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A Trinity of Bygone Trinities.

Updated: Sep 2, 2023

A trinity of now supposedly being shielded, the seemingly perpetual June rain and the legs still not having recovered from my last, unusually vertically-challenging ride has seen me key-tapping even more than usual.

Facebook threw up a memory from several years ago – a picture I'd taken whilst out for a ride when back in Gorleston, visiting Dad. My key-tapping led me onto Google Maps to see what changes had taken place since and I came across a building I'd never really noticed before. It looked as if it could have been a lost pub, and that's exactly what it turned out to be. The Trinity Arms.

The former Trinity Arms in April 2016 © J Thomas

The Trinity Arms. Delving into its history hasn't been the easiest, what with changes in road layouts and names. South Quay, Monument Road, South Denes Road, Southgates Road... Take your pick. Its current address is 11 Southgates Road, Great Yarmouth, but an earlier quoted location is that it stood on the north-west corner of Row 142. Row 142 ran between the modern Middlegate and South Quay. As I said, all this changing of street names doesn't make for easy directory digging. (If Great Yarmouth's old mediaeval rows are new to you then Evelyn Simak, a number of whose images I have made use of in previous posts, has a nice illustrated account of the town's old street layout on the Geograph website, which is accessible here.) Palmer's Perlustration of Great Yarmouth, published in 1870, has this image of the row, then known as Peacock Row, and later Fishing Boat Row, after a pub at its eastern end. A possible future subject, maybe.

Row 142.

Our subject for this post stands on the site of an even earlier boozer according to some. I've seen it written that in the early part of the seventeenth century a house belonging to sometime bailiff of the town, a Thomas Felstead, stood on the corner of what was then known, rather immodestly, as Felstead's Row. It seems that changing street names are not a new phenomenon. Felstead died in 1705 and in the early part of the eighteenth century, possibly following his death, the house was converted into a tavern. I've read that it was called the Black Lion (or even the Black Lyon) before changing its name to the Trinity Arms and that this was demolished sometime after 1750, being replaced by a new structure.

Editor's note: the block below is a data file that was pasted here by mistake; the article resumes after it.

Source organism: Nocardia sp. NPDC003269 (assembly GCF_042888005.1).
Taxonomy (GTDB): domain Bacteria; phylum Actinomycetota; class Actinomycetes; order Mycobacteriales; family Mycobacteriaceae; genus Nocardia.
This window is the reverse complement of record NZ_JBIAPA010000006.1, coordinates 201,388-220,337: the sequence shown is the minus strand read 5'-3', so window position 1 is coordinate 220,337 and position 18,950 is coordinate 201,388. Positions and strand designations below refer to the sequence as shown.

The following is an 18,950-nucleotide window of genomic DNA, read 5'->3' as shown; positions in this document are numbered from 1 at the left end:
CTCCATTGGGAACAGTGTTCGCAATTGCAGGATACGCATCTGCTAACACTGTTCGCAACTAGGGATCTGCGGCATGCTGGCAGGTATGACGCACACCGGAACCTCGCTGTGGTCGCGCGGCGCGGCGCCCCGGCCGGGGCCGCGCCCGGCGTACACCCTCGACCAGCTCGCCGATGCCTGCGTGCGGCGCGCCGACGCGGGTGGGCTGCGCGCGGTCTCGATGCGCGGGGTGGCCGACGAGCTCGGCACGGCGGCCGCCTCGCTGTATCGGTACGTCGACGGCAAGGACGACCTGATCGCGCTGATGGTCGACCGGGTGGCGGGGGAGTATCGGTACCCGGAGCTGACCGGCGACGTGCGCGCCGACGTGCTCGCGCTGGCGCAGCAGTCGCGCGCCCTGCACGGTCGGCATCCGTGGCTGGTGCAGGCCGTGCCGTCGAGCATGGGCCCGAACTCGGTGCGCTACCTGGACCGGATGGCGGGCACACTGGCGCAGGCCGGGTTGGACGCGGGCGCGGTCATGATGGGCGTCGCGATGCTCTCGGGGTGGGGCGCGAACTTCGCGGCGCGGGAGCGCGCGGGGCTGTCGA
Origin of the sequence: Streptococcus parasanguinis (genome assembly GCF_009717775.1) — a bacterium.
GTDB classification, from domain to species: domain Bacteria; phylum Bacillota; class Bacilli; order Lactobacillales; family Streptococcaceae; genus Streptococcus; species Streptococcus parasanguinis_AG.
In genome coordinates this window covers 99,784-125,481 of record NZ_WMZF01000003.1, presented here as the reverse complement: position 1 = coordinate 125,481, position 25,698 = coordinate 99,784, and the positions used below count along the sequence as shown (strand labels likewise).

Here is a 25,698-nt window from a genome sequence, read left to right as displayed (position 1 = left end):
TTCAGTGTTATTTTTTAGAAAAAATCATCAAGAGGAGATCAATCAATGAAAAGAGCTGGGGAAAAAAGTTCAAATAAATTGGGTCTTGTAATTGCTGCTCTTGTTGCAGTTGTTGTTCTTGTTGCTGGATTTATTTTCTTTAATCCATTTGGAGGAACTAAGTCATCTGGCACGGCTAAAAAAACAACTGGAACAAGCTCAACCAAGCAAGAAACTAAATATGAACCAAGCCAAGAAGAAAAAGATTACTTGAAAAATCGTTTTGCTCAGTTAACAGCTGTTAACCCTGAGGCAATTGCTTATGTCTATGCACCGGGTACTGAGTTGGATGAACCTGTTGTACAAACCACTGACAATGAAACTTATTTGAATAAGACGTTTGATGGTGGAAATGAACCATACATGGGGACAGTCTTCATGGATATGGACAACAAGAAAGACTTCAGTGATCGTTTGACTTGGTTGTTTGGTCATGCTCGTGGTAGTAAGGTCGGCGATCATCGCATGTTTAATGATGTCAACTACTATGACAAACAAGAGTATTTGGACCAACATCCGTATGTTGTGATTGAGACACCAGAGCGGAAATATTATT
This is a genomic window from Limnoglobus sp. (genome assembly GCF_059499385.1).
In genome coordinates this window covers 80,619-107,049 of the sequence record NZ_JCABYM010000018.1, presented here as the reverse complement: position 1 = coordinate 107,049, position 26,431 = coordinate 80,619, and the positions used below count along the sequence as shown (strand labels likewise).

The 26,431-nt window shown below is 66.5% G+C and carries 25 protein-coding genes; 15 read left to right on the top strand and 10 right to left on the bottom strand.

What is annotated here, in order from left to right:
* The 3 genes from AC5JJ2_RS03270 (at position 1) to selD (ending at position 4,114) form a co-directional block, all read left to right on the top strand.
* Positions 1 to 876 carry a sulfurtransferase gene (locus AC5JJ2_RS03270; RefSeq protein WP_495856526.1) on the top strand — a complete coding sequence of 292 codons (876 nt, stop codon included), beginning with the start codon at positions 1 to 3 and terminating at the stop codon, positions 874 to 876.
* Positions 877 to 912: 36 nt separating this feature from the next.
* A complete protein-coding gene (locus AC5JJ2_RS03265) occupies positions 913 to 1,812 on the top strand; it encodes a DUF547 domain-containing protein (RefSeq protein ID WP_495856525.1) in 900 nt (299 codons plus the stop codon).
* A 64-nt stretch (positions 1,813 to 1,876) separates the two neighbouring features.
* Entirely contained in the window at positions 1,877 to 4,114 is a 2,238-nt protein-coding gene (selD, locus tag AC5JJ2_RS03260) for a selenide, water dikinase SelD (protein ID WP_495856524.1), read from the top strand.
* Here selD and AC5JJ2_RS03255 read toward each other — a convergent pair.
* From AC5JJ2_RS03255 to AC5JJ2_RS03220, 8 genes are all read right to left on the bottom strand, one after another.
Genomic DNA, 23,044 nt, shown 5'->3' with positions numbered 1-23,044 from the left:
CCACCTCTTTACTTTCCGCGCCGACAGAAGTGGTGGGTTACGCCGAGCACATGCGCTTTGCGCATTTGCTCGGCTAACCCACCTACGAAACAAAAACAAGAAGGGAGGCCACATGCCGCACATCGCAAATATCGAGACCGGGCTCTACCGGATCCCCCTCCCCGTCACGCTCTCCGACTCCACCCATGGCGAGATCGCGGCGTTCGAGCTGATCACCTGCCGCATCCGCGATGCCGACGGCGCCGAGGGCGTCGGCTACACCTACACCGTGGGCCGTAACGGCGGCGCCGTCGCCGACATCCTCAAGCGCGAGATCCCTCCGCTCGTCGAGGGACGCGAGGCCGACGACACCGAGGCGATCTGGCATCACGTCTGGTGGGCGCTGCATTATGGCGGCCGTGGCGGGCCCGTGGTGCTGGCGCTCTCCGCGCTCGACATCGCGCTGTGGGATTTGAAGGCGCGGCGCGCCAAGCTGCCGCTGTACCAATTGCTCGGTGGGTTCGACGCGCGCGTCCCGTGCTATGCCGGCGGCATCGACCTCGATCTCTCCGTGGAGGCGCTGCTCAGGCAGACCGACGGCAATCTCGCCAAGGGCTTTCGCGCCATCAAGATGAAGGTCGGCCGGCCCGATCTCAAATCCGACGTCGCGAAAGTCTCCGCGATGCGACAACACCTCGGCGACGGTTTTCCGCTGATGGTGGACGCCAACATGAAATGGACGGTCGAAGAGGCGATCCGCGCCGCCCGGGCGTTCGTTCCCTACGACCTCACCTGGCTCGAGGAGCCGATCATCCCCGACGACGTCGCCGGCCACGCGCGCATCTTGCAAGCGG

I'm not totally convinced. I do wonder if some confusion hasn't arisen involving another house a little way away on South Quay as the first reference to a pub being on this site that I've found is from around 1841. There's no mention of it in Pigot's directory of 1830, nor in the edition which they published nine years later. The 1841 census gives a Benjamin Howard living on the appropriate stretch of South Quay and in the same year the Quarterly Magazine and Literary Journal of the United and Ancient Order of Druids, admittedly not one of my regular reads, announces the formation of a new lodge in Great Yarmouth. The Trinity Lodge will meet fortnightly at the Trinity Inn with one of the founding members being... Benjamin Howard. This is the earliest reference to the pub by name that I've come across.